We moved from the Gelli plates to pour painting, something I had barely for even heard of before, much less tried for myself.  You put acrylic paint into a fluid medium, add a small amount of silicon, and then pour it over a substrate like canvas or commercial tile.  Some artists use it over built up mixed media, too.  The paint is rather like a thick lotion you pour onto your surface, but dries completely flat.  As the different color mix, the silicon helps them form into various shapes due to different specific gravities for each color.  You can do some manipulation to guide the formations, but I am rather limited at this point in my technique.  For these, I just poured 4 different colors on a 4″ and 6″ tile and then tilted them back and forth until the paints mixed and moved out to the edges.  Don’t ask me about the chemistry involved.  I rather like my first efforts, but I know there is a lot of experimentation to be done.  I am already happier with the pieces I have subsequently worked on.  Youtube pour painting and you will see some pretty incredible things.

Gel prints with acrylics

Gelli plate print

So I finally found an acrylic art class to go to this spring. I have been wanting to take something ever since I started back with acrylics last year.  So much has changed, material wise, in 40 years and I needed to update myself on current paints, additives, and methodologies. Who would have thought that now there are acrylics as thin as watercolors.

Anyway, on the first day, I made a gel print.  It used to be that gel plates for monoprinting were hand-made with real gelatin powder and used for a day or two before discarding.  Now, you can buy a plastic substrate that performs like a real gel plate but doesn’t degrade. I never tried this before so it was an interesting experience.  I was able to borrow a small plate to experiment with that first day but I didn’t get to do much more than a single print before I moved on to something else.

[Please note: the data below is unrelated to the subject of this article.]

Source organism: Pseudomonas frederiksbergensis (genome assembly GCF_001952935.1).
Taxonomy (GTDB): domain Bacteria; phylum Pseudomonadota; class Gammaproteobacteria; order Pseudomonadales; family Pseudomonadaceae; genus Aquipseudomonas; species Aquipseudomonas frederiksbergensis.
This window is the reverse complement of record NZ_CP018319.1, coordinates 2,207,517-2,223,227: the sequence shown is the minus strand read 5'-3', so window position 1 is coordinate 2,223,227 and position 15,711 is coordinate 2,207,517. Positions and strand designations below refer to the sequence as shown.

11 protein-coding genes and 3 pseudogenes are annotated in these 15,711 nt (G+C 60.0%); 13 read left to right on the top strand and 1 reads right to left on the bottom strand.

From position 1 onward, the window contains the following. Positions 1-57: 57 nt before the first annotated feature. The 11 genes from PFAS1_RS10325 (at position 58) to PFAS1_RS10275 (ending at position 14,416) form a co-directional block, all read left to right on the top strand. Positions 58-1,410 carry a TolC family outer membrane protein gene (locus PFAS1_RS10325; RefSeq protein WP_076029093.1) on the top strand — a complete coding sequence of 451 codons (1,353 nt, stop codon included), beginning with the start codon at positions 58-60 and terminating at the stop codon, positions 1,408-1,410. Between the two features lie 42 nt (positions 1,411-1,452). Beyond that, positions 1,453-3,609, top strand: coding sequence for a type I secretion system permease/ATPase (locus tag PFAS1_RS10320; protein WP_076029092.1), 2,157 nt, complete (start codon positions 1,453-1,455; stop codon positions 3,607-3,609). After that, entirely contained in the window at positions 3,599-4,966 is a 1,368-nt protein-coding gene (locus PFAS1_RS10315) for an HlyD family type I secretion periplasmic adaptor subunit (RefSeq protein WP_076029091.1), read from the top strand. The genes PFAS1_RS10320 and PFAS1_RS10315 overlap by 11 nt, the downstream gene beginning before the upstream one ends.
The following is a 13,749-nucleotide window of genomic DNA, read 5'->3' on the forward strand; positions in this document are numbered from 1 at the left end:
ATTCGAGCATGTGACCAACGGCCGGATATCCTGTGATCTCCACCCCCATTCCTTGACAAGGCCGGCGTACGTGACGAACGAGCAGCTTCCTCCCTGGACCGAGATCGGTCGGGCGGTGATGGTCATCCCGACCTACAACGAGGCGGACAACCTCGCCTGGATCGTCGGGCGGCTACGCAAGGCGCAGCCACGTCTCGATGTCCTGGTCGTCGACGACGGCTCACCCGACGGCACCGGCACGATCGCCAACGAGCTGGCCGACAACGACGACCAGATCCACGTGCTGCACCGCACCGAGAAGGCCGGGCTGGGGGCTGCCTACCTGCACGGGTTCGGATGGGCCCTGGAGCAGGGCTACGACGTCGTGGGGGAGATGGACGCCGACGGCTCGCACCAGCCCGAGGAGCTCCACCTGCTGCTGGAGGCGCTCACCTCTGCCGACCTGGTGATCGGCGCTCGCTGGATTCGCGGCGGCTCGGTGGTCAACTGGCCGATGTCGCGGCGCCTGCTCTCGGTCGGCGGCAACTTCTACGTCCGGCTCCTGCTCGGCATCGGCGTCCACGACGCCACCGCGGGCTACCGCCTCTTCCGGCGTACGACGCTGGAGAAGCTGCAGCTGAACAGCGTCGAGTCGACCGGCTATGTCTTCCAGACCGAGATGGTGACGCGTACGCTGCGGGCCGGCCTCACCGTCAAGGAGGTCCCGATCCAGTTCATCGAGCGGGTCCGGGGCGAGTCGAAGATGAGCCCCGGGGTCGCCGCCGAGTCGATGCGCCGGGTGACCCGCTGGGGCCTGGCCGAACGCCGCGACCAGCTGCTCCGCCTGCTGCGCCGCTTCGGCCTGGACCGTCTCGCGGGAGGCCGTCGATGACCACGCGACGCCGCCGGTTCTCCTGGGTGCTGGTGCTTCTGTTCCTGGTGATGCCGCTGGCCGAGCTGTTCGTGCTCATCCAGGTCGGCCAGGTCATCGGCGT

I went ahead and bought 8×10 and 5×7  “gelli plates” for my own use at home. Fortunately, they have arrived in time for the last two classes so I will be trying some more complicated things out with a little supervision before I dive in on my own.  I also found a few books to help guide me along and I will have to check out youtube.

This class has been mostly abstract in nature, quite different from my normal work I know, but I am mostly interested in learning about new materials and technologies rather than subject matter.  So far, I’ve been very happy with the experience.  Pour painting is next.

The Central Fire Station in Boise

Central Fire Station

After several sessions, the final watercolor for the Central Fire Station in Boise, Idaho, has been finished and it has listed in my etsy store.  The distinctive corbelled brick makes quite the statement for this corner building, don’t you think?.  The tower is pretty spectacular, too.  I believe the original signal bell is still hanging up there, although I can’t say how and when it might still be used.

The facade of the building is mostly the same since when it was opened in 1902. All of the upper story windows (sans the awnings of course) were there and the main entrance was on the right side even then.   The three fire bays had arched openings across the lower left.  If you google the station you can see wonderful old photos which have the fire crews and horse drawn fire trucks out in front.  With the signal bell clanging away, it must have been quite the spectacle to see them all charge out of the doors to head off to put out a fire.

Boise’s Central Fire Station

Pencil up

Completed inking

The Boise Central Fire Station was finished and occupied in 1903.  It was the first fire station in Boise to house full time paid fireman in the city.

This brick structure has been described as Romanesque due to the tower, the semi-circular windows, and the symetrical patterning.  The corbelling on the tower and above the second floor add a lot of visual interest.  I don’t normally like awnings, but they do dress up the windows here.  Watercolors will be a lovely orange/red color for the brick and the awnings a darker accent.